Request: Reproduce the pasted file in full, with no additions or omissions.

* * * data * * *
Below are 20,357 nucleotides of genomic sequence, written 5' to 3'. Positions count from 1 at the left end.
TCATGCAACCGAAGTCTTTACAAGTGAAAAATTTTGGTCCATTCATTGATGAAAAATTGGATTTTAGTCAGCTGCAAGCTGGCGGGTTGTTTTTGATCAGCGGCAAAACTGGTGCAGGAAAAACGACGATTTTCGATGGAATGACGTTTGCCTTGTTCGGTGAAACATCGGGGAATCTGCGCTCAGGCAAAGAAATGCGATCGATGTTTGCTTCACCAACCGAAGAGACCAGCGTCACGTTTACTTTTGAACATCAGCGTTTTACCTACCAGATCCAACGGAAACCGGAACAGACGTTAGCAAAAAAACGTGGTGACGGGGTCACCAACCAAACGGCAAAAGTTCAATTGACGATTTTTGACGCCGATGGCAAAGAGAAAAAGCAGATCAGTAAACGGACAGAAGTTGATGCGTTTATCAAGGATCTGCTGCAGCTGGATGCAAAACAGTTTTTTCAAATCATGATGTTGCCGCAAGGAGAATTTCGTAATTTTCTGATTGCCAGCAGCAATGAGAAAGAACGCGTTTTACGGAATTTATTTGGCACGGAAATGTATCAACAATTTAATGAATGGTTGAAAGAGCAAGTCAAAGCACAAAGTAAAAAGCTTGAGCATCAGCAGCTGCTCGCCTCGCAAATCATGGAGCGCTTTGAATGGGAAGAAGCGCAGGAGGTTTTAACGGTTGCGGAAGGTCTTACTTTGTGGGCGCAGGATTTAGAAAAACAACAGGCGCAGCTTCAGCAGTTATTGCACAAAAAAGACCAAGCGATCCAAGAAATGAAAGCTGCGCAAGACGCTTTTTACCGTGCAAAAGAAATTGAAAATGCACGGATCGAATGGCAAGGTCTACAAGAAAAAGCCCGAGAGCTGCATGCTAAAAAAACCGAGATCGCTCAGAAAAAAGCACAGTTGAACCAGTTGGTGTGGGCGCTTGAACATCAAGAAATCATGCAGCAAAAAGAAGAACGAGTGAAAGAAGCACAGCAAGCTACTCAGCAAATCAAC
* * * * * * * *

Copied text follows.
Below are 20,357 nucleotides of genomic sequence, written 5' to 3'. Positions count from 1 at the left end.
TCATGCAACCGAAGTCTTTACAAGTGAAAAATTTTGGTCCATTCATTGATGAAAAATTGGATTTTAGTCAGCTGCAAGCTGGCGGGTTGTTTTTGATCAGCGGCAAAACTGGTGCAGGAAAAACGACGATTTTCGATGGAATGACGTTTGCCTTGTTCGGTGAAACATCGGGGAATCTGCGCTCAGGCAAAGAAATGCGATCGATGTTTGCTTCACCAACCGAAGAGACCAGCGTCACGTTTACTTTTGAACATCAGCGTTTTACCTACCAGATCCAACGGAAACCGGAACAGACGTTAGCAAAAAAACGTGGTGACGGGGTCACCAACCAAACGGCAAAAGTTCAATTGACGATTTTTGACGCCGATGGCAAAGAGAAAAAGCAGATCAGTAAACGGACAGAAGTTGATGCGTTTATCAAGGATCTGCTGCAGCTGGATGCAAAACAGTTTTTTCAAATCATGATGTTGCCGCAAGGAGAATTTCGTAATTTTCTGATTGCCAGCAGCAATGAGAAAGAACGCGTTTTACGGAATTTATTTGGCACGGAAATGTATCAACAATTTAATGAATGGTTGAAAGAGCAAGTCAAAGCACAAAGTAAAAAGCTTGAGCATCAGCAGCTGCTCGCCTCGCAAATCATGGAGCGCTTTGAATGGGAAGAAGCGCAGGAGGTTTTAACGGTTGCGGAAGGTCTTACTTTGTGGGCGCAGGATTTAGAAAAACAACAGGCGCAGCTTCAGCAGTTATTGCACAAAAAAGACCAAGCGATCCAAGAAATGAAAGCTGCGCAAGACGCTTTTTACCGTGCAAAAGAAATTGAAAATGCACGGATCGAATGGCAAGGTCTACAAGAAAAAGCCCGAGAGCTGCATGCTAAAAAAACCGAGATCGCTCAGAAAAAAGCACAGTTGAACCAGTTGGTGTGGGCGCTTGAACATCAAGAAATCATGCAGCAAAAAGAAGAACGAGTGAAAGAAGCACAGCAAGCTACTCAGCAAATCAAC